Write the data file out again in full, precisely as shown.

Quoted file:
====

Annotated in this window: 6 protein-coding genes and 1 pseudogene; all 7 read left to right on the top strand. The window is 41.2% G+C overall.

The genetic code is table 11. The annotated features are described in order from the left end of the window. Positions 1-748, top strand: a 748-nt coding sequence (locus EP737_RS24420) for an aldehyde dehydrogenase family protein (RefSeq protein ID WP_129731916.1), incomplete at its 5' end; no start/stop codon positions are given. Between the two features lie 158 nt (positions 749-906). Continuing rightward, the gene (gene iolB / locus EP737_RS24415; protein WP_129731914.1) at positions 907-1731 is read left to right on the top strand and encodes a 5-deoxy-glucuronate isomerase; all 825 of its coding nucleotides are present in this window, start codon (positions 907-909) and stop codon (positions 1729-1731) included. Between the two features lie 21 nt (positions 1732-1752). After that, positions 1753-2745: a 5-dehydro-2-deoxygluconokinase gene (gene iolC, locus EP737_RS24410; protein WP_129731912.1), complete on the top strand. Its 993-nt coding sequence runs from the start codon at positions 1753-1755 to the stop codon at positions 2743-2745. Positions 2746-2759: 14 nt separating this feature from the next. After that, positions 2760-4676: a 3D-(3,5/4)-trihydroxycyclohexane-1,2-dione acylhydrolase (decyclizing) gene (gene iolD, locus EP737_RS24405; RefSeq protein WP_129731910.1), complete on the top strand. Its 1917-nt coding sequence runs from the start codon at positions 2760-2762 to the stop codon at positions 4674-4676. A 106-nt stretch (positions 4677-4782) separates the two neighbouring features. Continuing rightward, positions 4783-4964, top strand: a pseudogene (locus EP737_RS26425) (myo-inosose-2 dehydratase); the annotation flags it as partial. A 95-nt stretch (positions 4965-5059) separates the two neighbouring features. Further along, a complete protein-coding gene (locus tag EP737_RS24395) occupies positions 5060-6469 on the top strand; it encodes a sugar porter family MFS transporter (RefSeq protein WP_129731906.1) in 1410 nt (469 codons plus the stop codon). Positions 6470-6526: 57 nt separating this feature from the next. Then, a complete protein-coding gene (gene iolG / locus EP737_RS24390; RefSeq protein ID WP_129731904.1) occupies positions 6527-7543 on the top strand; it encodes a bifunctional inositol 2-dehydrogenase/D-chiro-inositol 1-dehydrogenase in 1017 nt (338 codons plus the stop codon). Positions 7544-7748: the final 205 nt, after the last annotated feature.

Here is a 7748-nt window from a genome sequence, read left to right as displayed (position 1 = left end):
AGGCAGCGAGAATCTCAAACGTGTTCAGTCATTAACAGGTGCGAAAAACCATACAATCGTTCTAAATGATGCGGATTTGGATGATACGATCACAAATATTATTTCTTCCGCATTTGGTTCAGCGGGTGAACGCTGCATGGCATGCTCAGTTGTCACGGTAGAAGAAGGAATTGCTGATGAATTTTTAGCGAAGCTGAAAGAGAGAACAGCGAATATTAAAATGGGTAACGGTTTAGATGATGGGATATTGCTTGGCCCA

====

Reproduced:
Annotated in this window: 6 protein-coding genes and 1 pseudogene; all 7 read left to right on the top strand. The window is 41.2% G+C overall.

The genetic code is table 11. The annotated features are described in order from the left end of the window. Positions 1-748, top strand: a 748-nt coding sequence (locus EP737_RS24420) for an aldehyde dehydrogenase family protein (RefSeq protein ID WP_129731916.1), incomplete at its 5' end; no start/stop codon positions are given. Between the two features lie 158 nt (positions 749-906). Continuing rightward, the gene (gene iolB / locus EP737_RS24415; protein WP_129731914.1) at positions 907-1731 is read left to right on the top strand and encodes a 5-deoxy-glucuronate isomerase; all 825 of its coding nucleotides are present in this window, start codon (positions 907-909) and stop codon (positions 1729-1731) included. Between the two features lie 21 nt (positions 1732-1752). After that, positions 1753-2745: a 5-dehydro-2-deoxygluconokinase gene (gene iolC, locus EP737_RS24410; protein WP_129731912.1), complete on the top strand. Its 993-nt coding sequence runs from the start codon at positions 1753-1755 to the stop codon at positions 2743-2745. Positions 2746-2759: 14 nt separating this feature from the next. After that, positions 2760-4676: a 3D-(3,5/4)-trihydroxycyclohexane-1,2-dione acylhydrolase (decyclizing) gene (gene iolD, locus EP737_RS24405; RefSeq protein WP_129731910.1), complete on the top strand. Its 1917-nt coding sequence runs from the start codon at positions 2760-2762 to the stop codon at positions 4674-4676. A 106-nt stretch (positions 4677-4782) separates the two neighbouring features. Continuing rightward, positions 4783-4964, top strand: a pseudogene (locus EP737_RS26425) (myo-inosose-2 dehydratase); the annotation flags it as partial. A 95-nt stretch (positions 4965-5059) separates the two neighbouring features. Further along, a complete protein-coding gene (locus tag EP737_RS24395) occupies positions 5060-6469 on the top strand; it encodes a sugar porter family MFS transporter (RefSeq protein WP_129731906.1) in 1410 nt (469 codons plus the stop codon). Positions 6470-6526: 57 nt separating this feature from the next. Then, a complete protein-coding gene (gene iolG / locus EP737_RS24390; RefSeq protein ID WP_129731904.1) occupies positions 6527-7543 on the top strand; it encodes a bifunctional inositol 2-dehydrogenase/D-chiro-inositol 1-dehydrogenase in 1017 nt (338 codons plus the stop codon). Positions 7544-7748: the final 205 nt, after the last annotated feature.

Here is a 7748-nt window from a genome sequence, read left to right as displayed (position 1 = left end):
AGGCAGCGAGAATCTCAAACGTGTTCAGTCATTAACAGGTGCGAAAAACCATACAATCGTTCTAAATGATGCGGATTTGGATGATACGATCACAAATATTATTTCTTCCGCATTTGGTTCAGCGGGTGAACGCTGCATGGCATGCTCAGTTGTCACGGTAGAAGAAGGAATTGCTGATGAATTTTTAGCGAAGCTGAAAGAGAGAACAGCGAATATTAAAATGGGTAACGGTTTAGATGATGGGATATTGCTTGGCCCA